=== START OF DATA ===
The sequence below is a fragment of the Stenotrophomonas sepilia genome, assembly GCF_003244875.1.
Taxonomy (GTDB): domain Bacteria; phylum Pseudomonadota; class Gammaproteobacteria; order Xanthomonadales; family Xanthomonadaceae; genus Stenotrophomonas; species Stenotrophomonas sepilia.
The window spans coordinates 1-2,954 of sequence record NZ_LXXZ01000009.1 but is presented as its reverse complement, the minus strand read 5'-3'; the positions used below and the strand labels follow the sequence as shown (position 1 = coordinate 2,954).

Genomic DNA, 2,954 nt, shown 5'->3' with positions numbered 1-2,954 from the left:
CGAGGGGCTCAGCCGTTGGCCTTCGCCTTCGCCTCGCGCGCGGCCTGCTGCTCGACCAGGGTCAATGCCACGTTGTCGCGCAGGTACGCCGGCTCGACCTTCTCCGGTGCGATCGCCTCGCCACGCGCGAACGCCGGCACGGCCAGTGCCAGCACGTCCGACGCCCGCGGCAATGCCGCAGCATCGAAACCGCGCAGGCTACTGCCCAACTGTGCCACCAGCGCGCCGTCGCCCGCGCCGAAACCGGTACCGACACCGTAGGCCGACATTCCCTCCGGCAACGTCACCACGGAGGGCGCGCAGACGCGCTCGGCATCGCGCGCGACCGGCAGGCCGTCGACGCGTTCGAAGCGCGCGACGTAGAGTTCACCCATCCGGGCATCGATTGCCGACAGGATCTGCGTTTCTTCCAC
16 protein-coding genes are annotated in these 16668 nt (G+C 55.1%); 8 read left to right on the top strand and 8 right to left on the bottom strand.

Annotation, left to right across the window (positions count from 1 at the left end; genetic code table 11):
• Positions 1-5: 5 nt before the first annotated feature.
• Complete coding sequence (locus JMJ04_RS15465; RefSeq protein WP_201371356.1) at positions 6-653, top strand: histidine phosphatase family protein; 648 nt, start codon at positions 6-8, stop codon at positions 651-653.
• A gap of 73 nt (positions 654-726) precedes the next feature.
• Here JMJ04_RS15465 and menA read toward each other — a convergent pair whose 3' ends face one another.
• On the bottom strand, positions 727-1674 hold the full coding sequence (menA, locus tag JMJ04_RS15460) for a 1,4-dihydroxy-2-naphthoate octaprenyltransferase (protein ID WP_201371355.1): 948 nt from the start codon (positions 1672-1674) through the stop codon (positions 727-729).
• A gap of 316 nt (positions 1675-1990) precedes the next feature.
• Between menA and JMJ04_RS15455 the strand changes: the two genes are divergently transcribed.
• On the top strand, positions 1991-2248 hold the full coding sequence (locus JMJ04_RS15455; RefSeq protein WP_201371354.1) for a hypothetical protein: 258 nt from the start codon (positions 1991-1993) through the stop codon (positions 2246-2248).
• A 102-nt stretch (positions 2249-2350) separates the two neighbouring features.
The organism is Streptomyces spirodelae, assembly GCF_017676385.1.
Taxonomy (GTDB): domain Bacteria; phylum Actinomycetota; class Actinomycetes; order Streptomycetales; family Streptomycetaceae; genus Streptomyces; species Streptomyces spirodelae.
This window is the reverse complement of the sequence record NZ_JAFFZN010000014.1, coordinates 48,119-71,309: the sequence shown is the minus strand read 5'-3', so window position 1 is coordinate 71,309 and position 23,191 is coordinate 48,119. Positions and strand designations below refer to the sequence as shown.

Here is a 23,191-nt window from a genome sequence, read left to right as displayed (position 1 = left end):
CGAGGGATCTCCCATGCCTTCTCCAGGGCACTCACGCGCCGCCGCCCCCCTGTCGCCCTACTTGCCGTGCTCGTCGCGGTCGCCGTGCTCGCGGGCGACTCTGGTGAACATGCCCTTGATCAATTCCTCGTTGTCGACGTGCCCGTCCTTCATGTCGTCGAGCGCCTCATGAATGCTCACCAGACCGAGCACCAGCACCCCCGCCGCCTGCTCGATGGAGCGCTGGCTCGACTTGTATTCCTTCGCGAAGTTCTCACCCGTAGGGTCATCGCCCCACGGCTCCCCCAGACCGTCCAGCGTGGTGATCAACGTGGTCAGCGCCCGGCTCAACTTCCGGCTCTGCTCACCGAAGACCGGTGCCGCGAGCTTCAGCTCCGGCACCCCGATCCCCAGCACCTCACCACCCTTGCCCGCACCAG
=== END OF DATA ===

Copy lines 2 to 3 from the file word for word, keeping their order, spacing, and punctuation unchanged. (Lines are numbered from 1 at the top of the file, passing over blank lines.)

Taxonomy (GTDB): domain Bacteria; phylum Pseudomonadota; class Gammaproteobacteria; order Xanthomonadales; family Xanthomonadaceae; genus Stenotrophomonas; species Stenotrophomonas sepilia.
The window spans coordinates 1-2,954 of sequence record NZ_LXXZ01000009.1 but is presented as its reverse complement, the minus strand read 5'-3'; the positions used below and the strand labels follow the sequence as shown (position 1 = coordinate 2,954).